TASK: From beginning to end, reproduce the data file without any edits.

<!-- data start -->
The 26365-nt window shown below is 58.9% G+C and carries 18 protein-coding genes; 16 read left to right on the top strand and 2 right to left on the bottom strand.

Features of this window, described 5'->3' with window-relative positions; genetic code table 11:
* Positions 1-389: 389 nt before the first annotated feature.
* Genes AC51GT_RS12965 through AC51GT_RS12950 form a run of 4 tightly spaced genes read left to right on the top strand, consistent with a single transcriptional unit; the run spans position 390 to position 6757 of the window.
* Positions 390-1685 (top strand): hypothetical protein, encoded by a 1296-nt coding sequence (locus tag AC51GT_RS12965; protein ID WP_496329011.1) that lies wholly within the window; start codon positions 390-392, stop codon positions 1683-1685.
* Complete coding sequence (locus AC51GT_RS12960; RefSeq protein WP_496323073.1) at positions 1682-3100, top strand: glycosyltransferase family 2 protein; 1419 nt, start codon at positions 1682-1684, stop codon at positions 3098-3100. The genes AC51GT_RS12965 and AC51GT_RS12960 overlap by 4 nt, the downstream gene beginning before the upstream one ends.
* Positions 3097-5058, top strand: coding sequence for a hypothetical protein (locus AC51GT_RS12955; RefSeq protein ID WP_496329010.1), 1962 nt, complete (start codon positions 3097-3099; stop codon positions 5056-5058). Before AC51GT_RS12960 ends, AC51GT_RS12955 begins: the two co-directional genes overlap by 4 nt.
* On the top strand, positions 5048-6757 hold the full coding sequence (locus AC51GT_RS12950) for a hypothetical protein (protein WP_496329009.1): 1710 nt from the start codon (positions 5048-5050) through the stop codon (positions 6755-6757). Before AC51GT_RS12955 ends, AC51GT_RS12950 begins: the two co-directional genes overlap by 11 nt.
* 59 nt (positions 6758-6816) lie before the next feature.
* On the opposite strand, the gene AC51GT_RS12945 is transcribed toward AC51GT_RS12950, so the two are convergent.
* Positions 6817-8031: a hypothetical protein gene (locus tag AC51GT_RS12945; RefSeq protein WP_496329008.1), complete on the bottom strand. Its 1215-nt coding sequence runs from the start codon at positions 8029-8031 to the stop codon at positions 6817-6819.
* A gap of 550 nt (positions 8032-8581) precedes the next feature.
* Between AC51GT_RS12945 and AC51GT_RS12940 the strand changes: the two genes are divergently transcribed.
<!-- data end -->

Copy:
The 26365-nt window shown below is 58.9% G+C and carries 18 protein-coding genes; 16 read left to right on the top strand and 2 right to left on the bottom strand.

Features of this window, described 5'->3' with window-relative positions; genetic code table 11:
* Positions 1-389: 389 nt before the first annotated feature.
* Genes AC51GT_RS12965 through AC51GT_RS12950 form a run of 4 tightly spaced genes read left to right on the top strand, consistent with a single transcriptional unit; the run spans position 390 to position 6757 of the window.
* Positions 390-1685 (top strand): hypothetical protein, encoded by a 1296-nt coding sequence (locus tag AC51GT_RS12965; protein ID WP_496329011.1) that lies wholly within the window; start codon positions 390-392, stop codon positions 1683-1685.
* Complete coding sequence (locus AC51GT_RS12960; RefSeq protein WP_496323073.1) at positions 1682-3100, top strand: glycosyltransferase family 2 protein; 1419 nt, start codon at positions 1682-1684, stop codon at positions 3098-3100. The genes AC51GT_RS12965 and AC51GT_RS12960 overlap by 4 nt, the downstream gene beginning before the upstream one ends.
* Positions 3097-5058, top strand: coding sequence for a hypothetical protein (locus AC51GT_RS12955; RefSeq protein ID WP_496329010.1), 1962 nt, complete (start codon positions 3097-3099; stop codon positions 5056-5058). Before AC51GT_RS12960 ends, AC51GT_RS12955 begins: the two co-directional genes overlap by 4 nt.
* On the top strand, positions 5048-6757 hold the full coding sequence (locus AC51GT_RS12950) for a hypothetical protein (protein WP_496329009.1): 1710 nt from the start codon (positions 5048-5050) through the stop codon (positions 6755-6757). Before AC51GT_RS12955 ends, AC51GT_RS12950 begins: the two co-directional genes overlap by 11 nt.
* 59 nt (positions 6758-6816) lie before the next feature.
* On the opposite strand, the gene AC51GT_RS12945 is transcribed toward AC51GT_RS12950, so the two are convergent.
* Positions 6817-8031: a hypothetical protein gene (locus tag AC51GT_RS12945; RefSeq protein WP_496329008.1), complete on the bottom strand. Its 1215-nt coding sequence runs from the start codon at positions 8029-8031 to the stop codon at positions 6817-6819.
* A gap of 550 nt (positions 8032-8581) precedes the next feature.
* Between AC51GT_RS12945 and AC51GT_RS12940 the strand changes: the two genes are divergently transcribed.